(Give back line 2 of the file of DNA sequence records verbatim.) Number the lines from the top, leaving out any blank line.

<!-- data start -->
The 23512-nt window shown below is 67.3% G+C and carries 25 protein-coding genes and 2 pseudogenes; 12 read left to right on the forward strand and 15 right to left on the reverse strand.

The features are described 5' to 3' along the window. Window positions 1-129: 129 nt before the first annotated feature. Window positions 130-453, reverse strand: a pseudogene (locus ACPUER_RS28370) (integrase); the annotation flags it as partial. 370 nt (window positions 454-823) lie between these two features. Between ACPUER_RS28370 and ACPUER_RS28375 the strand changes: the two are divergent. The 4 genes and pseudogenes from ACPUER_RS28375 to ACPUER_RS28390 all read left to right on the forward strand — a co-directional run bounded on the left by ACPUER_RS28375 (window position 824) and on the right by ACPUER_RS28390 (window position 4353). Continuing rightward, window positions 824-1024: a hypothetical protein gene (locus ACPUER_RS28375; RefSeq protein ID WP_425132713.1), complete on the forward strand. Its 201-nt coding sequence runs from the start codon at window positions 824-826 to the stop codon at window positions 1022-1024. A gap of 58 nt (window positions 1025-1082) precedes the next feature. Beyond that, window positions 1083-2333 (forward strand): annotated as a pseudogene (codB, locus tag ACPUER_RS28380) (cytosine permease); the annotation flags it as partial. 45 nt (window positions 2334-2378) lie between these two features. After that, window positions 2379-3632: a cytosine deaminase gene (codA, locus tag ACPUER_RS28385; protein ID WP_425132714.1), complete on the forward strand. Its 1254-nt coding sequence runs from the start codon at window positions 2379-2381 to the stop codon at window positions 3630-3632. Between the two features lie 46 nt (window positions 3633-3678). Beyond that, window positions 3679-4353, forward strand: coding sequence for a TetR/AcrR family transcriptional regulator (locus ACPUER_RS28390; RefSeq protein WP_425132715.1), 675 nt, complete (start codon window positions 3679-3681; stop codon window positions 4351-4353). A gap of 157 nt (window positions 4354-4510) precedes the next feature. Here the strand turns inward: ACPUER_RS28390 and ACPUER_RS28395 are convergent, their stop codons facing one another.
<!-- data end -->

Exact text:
The features are described 5' to 3' along the window. Window positions 1-129: 129 nt before the first annotated feature. Window positions 130-453, reverse strand: a pseudogene (locus ACPUER_RS28370) (integrase); the annotation flags it as partial. 370 nt (window positions 454-823) lie between these two features. Between ACPUER_RS28370 and ACPUER_RS28375 the strand changes: the two are divergent. The 4 genes and pseudogenes from ACPUER_RS28375 to ACPUER_RS28390 all read left to right on the forward strand — a co-directional run bounded on the left by ACPUER_RS28375 (window position 824) and on the right by ACPUER_RS28390 (window position 4353). Continuing rightward, window positions 824-1024: a hypothetical protein gene (locus ACPUER_RS28375; RefSeq protein ID WP_425132713.1), complete on the forward strand. Its 201-nt coding sequence runs from the start codon at window positions 824-826 to the stop codon at window positions 1022-1024. A gap of 58 nt (window positions 1025-1082) precedes the next feature. Beyond that, window positions 1083-2333 (forward strand): annotated as a pseudogene (codB, locus tag ACPUER_RS28380) (cytosine permease); the annotation flags it as partial. 45 nt (window positions 2334-2378) lie between these two features. After that, window positions 2379-3632: a cytosine deaminase gene (codA, locus tag ACPUER_RS28385; protein ID WP_425132714.1), complete on the forward strand. Its 1254-nt coding sequence runs from the start codon at window positions 2379-2381 to the stop codon at window positions 3630-3632. Between the two features lie 46 nt (window positions 3633-3678). Beyond that, window positions 3679-4353, forward strand: coding sequence for a TetR/AcrR family transcriptional regulator (locus ACPUER_RS28390; RefSeq protein WP_425132715.1), 675 nt, complete (start codon window positions 3679-3681; stop codon window positions 4351-4353). A gap of 157 nt (window positions 4354-4510) precedes the next feature. Here the strand turns inward: ACPUER_RS28390 and ACPUER_RS28395 are convergent, their stop codons facing one another.